NEW YORK (DTN) -- New York Mercantile Exchange (NYMEX) spot-month oil futures rallied to fresh highs Tuesday morning on the back of a rebound by equities, expectations for draws in domestic petroleum inventories and the prospect of the market rebalancing earlier than initially thought.
Ahead of its expiration Tuesday afternoon, April West Texas Intermediate crude oil futures posted a $63.30 barrel (bbl) three-week high in early trade and was up $1.14 at $63.20 bbl at last look, with the May contract rising $1.19 to $63.32 bbl. May Brent crude on the Intercontinental Exchange was $1.20 higher at $67.25 bbl, trading near a $67.34 three-week high on the spot continuation chart.
The April RBOB futures contract climbed 3.23 cents to $1.9572 gallon, off a fresh 6 1/2-month spot high of $1.9616, while April ULSD futures gained 3.70 cents to $1.9440 gallon, near a three-week spot high of $1.9459.
On Wall Street, the Dow Jones Industrial Average and S&P 100 Index are both set to open higher Tuesday morning after Monday's sell-off that was led by a 7% plunge in Facebook shares, with the stock market rising ahead of the first policy meeting by the U.S. Federal Open Market Committee under new Fed Chairman Jerome Powell.
On supply, U.S. crude oil inventories are expected to have declined during the week ended March 16 by 2.0 million bbl, with stocks at the Cushing hub in Oklahoma seen down by 500,000 bbl, said Phil Flynn, an analyst at Prices Futures. Pundits also estimate gasoline supplies will be shown to have declined by 3.0 million bbl, and distillate supplies by 4.0 million bbl.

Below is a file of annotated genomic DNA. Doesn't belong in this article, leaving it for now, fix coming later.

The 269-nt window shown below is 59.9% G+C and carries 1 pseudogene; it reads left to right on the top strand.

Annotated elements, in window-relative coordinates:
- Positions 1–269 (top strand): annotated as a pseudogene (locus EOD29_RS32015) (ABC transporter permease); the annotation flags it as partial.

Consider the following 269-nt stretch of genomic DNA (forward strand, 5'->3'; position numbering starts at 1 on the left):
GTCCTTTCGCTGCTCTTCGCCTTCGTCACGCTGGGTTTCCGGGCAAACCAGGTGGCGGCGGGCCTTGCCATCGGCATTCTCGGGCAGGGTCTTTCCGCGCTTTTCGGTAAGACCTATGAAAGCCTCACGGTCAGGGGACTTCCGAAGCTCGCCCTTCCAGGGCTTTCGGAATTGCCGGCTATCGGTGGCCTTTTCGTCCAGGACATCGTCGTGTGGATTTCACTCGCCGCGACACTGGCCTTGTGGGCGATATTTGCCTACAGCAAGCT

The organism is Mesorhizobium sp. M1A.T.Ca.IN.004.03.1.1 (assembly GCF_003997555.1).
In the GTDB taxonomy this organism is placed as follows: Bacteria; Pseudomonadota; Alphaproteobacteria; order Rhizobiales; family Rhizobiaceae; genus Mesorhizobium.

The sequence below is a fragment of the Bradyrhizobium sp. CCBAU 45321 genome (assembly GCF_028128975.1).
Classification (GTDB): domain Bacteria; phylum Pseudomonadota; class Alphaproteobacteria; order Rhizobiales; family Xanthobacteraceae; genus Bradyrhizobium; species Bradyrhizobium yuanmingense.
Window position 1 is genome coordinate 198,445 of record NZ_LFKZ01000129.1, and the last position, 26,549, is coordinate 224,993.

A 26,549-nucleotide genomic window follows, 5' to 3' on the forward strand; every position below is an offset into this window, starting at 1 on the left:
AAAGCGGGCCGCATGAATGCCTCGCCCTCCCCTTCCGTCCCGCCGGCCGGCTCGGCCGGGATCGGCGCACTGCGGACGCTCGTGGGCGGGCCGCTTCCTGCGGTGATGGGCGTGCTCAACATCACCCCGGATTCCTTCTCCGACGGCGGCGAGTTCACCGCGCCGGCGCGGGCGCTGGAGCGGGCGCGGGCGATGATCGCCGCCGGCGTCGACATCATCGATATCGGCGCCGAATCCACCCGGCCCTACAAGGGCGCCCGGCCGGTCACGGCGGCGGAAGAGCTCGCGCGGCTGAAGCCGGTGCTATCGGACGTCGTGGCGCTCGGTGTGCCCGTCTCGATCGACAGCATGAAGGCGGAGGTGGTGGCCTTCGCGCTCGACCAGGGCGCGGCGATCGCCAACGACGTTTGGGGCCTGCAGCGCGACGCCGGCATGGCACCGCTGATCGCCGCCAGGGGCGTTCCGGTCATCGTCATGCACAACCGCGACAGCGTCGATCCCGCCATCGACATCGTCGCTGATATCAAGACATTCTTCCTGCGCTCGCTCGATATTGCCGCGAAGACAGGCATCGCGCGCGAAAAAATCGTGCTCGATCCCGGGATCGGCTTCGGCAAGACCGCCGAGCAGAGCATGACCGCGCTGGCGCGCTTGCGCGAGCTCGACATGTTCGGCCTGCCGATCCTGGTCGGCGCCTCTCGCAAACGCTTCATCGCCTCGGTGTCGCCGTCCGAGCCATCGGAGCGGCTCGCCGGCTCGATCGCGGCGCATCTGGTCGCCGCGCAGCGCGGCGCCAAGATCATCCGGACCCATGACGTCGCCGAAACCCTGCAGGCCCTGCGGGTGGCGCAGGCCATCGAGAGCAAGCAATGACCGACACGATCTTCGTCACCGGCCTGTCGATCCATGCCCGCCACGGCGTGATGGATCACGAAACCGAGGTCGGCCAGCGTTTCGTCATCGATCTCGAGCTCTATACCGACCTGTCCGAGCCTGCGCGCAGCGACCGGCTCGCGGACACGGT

Globally, a joint committee of the Organization of the Petroleum Exporting Countries (OPEC) and non-OPEC partners met this past weekend in Vienna to review compliance with their two-year production cuts of 1.8 million barrels per day (bpd), and determined that due to the success of their efforts in cutting inventories, the oil market will rebalance during the second or third quarters, according to a Bloomberg News report.
The report said OPEC compliance with their supply agreement to cut 1.2 million bpd in supply reached 142% in February while the non-OPEC compliance with their pledge to reducing supply by 580,000 bpd reached 130%.
The report coincides with planned talks Tuesday between President Donald Trump and Saudi Arabian Crown Prince Mohammed bin Salman. Salman said last week that his kingdom would develop nuclear weapons if Iran did, ratcheting up geopolitical risk in the oil-rich Middle East. Trump has been hostile to the Iran nuclear accord reached by the U.S. and Europe with Tehran in 2015, and has threatened to decertify the agreement.
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